Age Attenuated Cutaneous Vasoconstrictor Response to Norepinephrine Is Apparent with Bretylium Tosylate

Date of Graduation

Spring 2007


Master of Science in Cell and Molecular Biology


Biomedical Sciences

Committee Chair

Richard Garrad


The cutaneous vasoconstrictor response to cold is attenuated in older humans. The purpose of this study was to determine if an age associated decrease in cutaneous vasoconstriction is related to altered alpha-adrenergic responsiveness. Eight young (18 to 35 years of age) and eight older (55 to 75 years of age) subjects received seven doses (1.10⁻⁸ to 10⁻² log M) of norepinephrine delivered 2 æL min⁻¹) in lactated Ringer's solution by intradermal microdialysis at two sites, a control and bretylium pretreated. Skin blood flow was measured by laser-Doppler flowmetry and expressed as cutaneous vascular conductance (laser-Doppler flux/mean arterial blood pressure). The EC₅₀ of the dose response curves were similar between young and old subjects (EC₅₀ = -5.18±0.27 and -5.46±0.23 log M, respectively) in the control site. In the bretylium pretreated sites, the mean EC₅₀ was significantly greater in the older (-4.53±0.23 log M) compared to younger (-5.03±0.27 log M) subjects. These findings suggest when adrenergic release of norepinephrine is abolished with bretylium tosylate, age related attenuations in adrenergic vasoconstriction in the skin are uncovered. Additionally, it is likely the differences in presynaptic release of norepinephrine in young and older subjects may affect cutaneous vasconstrictor responsiveness to norepinephrine.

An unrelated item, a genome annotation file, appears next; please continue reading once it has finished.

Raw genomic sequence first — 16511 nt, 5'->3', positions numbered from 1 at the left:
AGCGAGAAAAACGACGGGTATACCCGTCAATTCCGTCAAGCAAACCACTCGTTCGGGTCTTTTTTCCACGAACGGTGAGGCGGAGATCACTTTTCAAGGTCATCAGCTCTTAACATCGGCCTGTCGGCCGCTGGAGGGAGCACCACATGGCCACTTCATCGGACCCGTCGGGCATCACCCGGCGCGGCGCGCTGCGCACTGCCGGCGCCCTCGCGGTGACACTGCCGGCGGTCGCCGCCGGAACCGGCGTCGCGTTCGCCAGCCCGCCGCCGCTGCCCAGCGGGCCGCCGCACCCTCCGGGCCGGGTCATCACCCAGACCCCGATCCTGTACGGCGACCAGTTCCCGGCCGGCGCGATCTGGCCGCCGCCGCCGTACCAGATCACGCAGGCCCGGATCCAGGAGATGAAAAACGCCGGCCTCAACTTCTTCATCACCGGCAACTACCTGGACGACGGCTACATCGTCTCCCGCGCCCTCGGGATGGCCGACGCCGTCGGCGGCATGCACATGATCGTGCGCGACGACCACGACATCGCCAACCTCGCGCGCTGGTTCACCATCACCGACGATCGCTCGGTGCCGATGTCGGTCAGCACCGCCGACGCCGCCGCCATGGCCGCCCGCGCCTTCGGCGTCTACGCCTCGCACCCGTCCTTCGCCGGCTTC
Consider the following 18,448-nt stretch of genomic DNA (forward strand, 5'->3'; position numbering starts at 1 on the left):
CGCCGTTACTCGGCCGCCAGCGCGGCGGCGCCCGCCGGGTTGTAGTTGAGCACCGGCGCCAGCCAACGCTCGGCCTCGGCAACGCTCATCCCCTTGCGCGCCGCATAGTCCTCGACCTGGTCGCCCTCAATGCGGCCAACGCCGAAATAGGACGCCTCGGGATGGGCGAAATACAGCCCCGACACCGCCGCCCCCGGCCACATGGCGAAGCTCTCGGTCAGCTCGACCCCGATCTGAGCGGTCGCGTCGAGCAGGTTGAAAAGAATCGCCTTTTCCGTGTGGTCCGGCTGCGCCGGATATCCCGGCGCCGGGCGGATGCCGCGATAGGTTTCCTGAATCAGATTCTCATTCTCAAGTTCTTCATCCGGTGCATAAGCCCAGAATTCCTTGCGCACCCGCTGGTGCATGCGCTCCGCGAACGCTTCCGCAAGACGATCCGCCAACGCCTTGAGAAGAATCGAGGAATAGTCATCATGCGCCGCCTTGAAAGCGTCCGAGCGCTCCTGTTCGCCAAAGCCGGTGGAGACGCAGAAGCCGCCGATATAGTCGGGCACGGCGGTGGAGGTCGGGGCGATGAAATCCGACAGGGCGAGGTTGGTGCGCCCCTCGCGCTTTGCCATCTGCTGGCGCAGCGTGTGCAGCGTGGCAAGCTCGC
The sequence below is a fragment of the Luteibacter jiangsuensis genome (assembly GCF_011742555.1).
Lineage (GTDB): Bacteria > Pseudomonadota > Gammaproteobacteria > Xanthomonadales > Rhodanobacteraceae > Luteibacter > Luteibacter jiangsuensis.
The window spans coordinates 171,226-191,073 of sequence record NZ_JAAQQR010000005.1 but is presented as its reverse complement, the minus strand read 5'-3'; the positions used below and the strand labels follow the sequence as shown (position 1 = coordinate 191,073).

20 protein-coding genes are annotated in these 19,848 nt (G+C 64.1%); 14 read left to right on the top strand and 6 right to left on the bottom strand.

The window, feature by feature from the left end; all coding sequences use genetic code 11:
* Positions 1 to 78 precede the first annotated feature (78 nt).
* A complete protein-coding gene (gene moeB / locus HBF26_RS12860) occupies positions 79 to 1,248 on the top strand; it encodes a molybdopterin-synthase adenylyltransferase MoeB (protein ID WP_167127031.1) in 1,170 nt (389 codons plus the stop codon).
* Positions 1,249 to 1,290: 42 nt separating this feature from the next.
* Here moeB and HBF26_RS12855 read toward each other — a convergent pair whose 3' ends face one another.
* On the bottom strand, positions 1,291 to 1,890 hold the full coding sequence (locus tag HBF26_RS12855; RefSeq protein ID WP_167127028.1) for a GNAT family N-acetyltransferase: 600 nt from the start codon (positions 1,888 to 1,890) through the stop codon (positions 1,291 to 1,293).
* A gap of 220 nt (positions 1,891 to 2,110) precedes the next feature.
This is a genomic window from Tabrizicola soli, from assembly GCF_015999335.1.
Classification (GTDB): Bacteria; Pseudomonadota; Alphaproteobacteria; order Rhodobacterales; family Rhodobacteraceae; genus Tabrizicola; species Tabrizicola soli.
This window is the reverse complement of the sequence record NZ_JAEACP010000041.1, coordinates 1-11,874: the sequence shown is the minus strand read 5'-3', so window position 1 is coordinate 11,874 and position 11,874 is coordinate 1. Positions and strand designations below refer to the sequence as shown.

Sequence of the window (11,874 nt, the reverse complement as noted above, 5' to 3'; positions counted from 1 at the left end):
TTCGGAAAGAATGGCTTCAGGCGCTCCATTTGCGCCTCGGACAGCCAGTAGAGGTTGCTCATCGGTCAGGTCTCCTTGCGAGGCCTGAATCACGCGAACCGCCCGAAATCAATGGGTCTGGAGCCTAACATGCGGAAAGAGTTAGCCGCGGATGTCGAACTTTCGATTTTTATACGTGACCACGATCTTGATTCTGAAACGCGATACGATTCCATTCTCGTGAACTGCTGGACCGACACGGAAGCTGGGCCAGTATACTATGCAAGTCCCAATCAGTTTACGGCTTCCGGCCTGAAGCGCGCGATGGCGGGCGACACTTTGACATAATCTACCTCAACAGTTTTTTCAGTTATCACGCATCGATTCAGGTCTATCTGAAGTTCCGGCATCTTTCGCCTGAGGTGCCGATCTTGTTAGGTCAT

microdialysis, adrenergic blockade, dose-response, thermoregulation, bretylium tosylate

Subject Categories

Medical Molecular Biology


© Daniel Skirrow Short